Apparently, there is a holy war happening in the back woods of some backwater small town deep in the South in order to unleash the ultimate evil on the world. But for some reason the ultimate evil likes to speak through air conditioner vents in a strange hidden identity voice to influence little boys’ art projects.
Because using the Internet or phone is so impersonal.
Dark House is a confused movie. It doesn’t really know what it wants to be. Nick has a troubling supernatural ability. He can sense if someone is going to die violently. If they just fade to black, nothing happens. But an axe to the brain, a heart being ripped from the chest or a throat being slashed, he sees it. Not surprisingly, he’s not very fun at parties. However, he does shack up with a random chick at a bar and flash forward a few years and Nick has a pregnant wife. But never knowing his father, Nick is obsessed with discovering who he was and if he might have any information as to why he has these strange powers.
Here’s where Dark House turns confusing.
When Nick and his buddies hook up with a local land survey team to discover the house where he thinks his father may have resided they are greeted by a homeless looking guy (Saw’s Tobin Bell) warning them to stay away. Soon, a few of his ax wielding homeless buddies show up and attack them. So, on one hand, we have what seems to be going for a crazy hordes of ax carrying madmen chasing seemingly innocent twentysomethings through a forest kind of vibe. But on the other hand develops a very Supernatural-type holy war going on between demons and angels.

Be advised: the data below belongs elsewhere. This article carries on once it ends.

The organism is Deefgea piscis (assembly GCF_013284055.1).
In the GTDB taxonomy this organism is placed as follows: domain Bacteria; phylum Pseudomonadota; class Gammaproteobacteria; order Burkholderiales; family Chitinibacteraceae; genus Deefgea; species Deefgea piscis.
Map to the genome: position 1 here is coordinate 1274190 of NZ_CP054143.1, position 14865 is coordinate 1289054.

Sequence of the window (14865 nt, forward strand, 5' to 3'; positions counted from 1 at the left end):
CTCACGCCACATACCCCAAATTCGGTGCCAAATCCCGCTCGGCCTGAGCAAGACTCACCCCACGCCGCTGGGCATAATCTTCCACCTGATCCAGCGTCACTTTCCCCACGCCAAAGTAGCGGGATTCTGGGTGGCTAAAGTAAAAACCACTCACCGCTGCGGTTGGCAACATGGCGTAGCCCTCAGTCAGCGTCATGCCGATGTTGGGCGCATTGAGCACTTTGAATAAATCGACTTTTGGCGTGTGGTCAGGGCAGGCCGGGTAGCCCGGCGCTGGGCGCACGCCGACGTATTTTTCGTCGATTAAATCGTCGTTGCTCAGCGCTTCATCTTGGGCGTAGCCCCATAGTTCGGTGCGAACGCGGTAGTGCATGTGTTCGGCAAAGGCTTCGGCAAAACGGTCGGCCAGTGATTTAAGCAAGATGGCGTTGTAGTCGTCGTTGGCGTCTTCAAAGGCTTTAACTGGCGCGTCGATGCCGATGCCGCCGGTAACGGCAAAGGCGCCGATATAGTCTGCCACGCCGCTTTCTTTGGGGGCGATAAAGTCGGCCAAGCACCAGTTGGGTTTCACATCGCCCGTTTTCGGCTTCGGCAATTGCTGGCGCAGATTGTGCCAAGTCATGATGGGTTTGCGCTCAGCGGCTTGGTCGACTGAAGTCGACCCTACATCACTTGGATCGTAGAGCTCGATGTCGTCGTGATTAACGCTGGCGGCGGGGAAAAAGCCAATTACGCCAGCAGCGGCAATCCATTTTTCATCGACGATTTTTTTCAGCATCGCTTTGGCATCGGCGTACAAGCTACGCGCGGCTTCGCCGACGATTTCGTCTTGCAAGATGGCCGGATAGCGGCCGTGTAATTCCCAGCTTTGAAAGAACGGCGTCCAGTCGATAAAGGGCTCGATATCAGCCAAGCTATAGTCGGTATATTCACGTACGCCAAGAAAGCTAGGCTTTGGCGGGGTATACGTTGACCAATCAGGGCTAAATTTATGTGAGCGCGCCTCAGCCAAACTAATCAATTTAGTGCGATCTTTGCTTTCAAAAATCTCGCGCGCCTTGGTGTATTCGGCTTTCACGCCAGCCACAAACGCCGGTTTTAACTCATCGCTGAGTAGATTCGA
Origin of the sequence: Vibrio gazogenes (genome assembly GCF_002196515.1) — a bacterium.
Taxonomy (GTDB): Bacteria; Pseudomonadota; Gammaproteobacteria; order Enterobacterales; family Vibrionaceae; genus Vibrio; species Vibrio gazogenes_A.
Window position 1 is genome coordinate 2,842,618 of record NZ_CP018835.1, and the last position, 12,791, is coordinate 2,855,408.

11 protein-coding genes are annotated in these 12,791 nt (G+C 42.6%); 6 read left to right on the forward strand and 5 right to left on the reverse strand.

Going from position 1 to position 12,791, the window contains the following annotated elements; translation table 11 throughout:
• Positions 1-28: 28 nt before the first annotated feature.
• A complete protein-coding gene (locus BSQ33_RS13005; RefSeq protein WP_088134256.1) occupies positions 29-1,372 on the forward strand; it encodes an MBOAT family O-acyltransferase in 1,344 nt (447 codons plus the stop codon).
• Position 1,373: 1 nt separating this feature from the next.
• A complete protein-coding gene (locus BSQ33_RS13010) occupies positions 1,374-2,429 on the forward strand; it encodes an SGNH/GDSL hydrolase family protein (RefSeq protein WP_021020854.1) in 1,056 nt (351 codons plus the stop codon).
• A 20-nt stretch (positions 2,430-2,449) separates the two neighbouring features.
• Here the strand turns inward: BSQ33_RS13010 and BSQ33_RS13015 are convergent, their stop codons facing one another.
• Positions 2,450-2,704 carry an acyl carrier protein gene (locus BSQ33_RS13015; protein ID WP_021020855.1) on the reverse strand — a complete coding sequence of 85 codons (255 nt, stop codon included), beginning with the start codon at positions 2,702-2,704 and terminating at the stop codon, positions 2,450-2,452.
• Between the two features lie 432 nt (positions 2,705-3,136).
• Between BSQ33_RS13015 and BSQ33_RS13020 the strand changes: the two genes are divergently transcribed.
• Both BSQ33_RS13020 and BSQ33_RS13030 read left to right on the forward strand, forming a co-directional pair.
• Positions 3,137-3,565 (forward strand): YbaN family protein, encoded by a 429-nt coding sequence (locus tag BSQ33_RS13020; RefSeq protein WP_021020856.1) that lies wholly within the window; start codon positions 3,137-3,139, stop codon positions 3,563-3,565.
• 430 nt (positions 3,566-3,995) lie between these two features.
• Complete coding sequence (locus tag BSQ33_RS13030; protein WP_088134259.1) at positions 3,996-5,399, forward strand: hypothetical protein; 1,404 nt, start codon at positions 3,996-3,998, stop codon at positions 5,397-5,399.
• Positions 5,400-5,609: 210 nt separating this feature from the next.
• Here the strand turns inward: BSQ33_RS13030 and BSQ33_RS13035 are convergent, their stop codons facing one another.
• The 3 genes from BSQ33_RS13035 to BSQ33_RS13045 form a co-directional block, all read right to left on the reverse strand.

Now, Dark House does a good job of disguising what is going on but it is filled with cliché horror bad decisions such as staying in the house after they had already been chased by homeless ax guys or opening a door that is clearly not meant to be open or having sex just after one of their buddies was gutted right in front of them. This doesn’t even get into the whole demons talking through air conditioner vents to small children to influence their crayon drawings.
Dark House has some decent production values considering it is a very low budget picture – the high definition cut looks great and the special effects area very well done (forgoing any CG effects for traditional props). And while there are some silly moments, there are also some good kill scenes (even if we get a preview via Nick) in Dark House and it has some of that Victor Salva (director of Jeepers Creepers) flare but there are no scares here and it really struggles with finding an identity for too long.